Some readers will be uncomfortable with this distinction between the brain and the mind, but it does make sense in relation to Maltz's key statement: 'Man is not a machine, but has and uses a machine.' This distinction is crucial to understanding the larger subject of the book: setting and achieving goals.
Guided missile technology applied to humans
The founder of cybernetics was American mathematician Norbert Wiener, who spent World War Two refining guided missile technology. Maltz thought: why could the technology behind guided missiles of a constant feedback loop in order to maintain direction not be applied to human achievement? He realised the key point about the loop is that it gains an automaticity when the target or goal is very clearly fixed. When you first learn to drive, you have to worry about every car and process every sign ahead of you on the road - the result is that you move slowly and are vulnerable to getting lost. In time, however, driving becomes easy because you know your destination when you sit behind the wheel, and body and mind automatically do what is necessary to reach it.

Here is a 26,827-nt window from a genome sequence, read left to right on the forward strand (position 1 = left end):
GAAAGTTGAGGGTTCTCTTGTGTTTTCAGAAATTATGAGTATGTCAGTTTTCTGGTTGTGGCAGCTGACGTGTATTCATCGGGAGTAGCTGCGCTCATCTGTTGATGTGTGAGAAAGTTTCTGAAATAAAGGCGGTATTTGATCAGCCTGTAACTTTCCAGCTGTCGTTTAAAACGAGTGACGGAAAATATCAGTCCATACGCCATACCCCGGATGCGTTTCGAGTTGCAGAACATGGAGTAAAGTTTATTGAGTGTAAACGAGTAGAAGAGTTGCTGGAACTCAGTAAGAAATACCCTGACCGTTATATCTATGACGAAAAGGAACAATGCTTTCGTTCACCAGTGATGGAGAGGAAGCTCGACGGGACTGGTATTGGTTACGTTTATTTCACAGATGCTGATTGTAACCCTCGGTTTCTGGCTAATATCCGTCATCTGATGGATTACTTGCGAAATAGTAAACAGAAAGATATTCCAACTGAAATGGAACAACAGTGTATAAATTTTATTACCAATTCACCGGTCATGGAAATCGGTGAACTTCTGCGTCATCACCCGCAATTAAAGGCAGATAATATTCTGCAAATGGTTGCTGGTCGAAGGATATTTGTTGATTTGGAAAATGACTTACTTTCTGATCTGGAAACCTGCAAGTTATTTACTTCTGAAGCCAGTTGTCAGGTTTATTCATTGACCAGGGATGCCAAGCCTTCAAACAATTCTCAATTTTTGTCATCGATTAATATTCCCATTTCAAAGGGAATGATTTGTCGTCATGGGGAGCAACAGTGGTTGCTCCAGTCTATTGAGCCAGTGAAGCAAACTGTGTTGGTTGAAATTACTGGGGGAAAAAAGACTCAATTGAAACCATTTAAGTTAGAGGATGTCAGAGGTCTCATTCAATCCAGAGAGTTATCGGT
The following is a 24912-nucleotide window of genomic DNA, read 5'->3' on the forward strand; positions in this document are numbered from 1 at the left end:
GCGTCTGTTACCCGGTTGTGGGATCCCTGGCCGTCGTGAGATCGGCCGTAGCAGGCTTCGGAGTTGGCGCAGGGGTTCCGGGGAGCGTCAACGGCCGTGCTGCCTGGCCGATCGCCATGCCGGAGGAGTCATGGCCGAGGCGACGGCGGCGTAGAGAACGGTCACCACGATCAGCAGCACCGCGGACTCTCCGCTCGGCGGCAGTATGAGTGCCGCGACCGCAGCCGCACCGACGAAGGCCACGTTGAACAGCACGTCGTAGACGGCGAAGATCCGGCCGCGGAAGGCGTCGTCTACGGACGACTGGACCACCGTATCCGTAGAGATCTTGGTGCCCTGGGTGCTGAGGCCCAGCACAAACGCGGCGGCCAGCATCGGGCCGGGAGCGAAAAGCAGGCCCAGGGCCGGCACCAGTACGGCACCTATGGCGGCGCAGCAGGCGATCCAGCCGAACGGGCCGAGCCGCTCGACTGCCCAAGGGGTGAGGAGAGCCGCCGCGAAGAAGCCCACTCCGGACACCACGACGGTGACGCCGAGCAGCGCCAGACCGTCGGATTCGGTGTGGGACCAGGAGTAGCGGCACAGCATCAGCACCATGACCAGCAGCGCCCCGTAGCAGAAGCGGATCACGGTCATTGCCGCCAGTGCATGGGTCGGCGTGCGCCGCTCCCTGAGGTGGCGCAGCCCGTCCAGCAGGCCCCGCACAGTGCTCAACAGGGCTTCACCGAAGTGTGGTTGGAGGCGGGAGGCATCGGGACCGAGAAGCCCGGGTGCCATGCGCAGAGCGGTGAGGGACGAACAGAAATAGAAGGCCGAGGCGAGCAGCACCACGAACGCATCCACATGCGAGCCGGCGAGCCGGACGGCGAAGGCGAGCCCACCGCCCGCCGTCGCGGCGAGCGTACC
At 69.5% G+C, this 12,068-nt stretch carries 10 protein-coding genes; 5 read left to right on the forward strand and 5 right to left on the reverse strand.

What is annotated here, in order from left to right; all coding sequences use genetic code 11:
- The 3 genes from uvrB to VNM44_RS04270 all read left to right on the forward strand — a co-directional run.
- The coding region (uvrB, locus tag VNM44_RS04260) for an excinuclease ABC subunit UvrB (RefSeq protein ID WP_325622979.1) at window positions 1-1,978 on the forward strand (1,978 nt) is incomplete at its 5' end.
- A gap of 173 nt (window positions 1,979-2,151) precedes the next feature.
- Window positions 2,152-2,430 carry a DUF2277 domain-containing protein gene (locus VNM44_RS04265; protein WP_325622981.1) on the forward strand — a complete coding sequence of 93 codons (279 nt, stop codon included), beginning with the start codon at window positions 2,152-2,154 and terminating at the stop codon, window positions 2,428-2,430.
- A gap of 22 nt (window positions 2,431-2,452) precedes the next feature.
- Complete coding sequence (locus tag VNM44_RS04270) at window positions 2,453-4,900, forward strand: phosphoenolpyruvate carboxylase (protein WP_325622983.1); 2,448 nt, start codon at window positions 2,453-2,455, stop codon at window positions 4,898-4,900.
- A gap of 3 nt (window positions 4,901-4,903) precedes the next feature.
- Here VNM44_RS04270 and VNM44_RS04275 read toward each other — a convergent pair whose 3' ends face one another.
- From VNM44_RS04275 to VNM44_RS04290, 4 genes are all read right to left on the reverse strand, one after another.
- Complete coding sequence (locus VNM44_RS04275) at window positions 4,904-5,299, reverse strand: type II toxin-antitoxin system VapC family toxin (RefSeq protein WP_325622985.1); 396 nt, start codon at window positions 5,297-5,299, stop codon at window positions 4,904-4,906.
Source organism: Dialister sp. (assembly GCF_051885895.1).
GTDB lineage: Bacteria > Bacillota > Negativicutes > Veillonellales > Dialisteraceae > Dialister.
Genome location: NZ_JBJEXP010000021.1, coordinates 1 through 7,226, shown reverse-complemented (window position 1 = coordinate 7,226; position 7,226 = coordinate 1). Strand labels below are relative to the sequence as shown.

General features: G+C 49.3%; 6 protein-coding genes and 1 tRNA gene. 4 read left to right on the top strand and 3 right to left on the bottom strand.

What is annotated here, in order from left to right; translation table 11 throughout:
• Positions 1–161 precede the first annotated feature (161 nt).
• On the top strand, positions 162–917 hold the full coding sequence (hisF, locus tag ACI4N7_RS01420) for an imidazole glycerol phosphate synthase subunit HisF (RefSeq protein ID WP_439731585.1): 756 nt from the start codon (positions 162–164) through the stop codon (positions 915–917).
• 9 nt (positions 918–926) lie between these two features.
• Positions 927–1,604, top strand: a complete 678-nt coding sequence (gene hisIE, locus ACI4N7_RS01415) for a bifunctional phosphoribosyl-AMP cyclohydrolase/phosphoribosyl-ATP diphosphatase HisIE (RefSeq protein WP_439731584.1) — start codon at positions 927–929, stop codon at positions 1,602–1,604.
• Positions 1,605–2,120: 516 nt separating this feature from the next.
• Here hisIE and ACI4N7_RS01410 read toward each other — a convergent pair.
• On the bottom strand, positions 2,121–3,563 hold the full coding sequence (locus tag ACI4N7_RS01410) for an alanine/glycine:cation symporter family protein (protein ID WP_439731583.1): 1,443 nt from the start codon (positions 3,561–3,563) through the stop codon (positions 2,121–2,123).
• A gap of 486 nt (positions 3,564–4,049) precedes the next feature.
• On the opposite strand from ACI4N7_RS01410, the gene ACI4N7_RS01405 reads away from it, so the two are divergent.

Cybernetics appeared such a breakthrough to Maltz because its implication was that achievement was a matter of choice. Most important to the dynamic of achieving was the 'what' (the target), rather than the 'how' (the path). The frontal lobes or conscious thinking part of the brain could devise the goal, or create the image of the person you wanted to be, and the subconscious mind would deliver its attainment. The 'set and forget' mechanism of guided missiles would also work for our deepest desires.
The importance of the self-image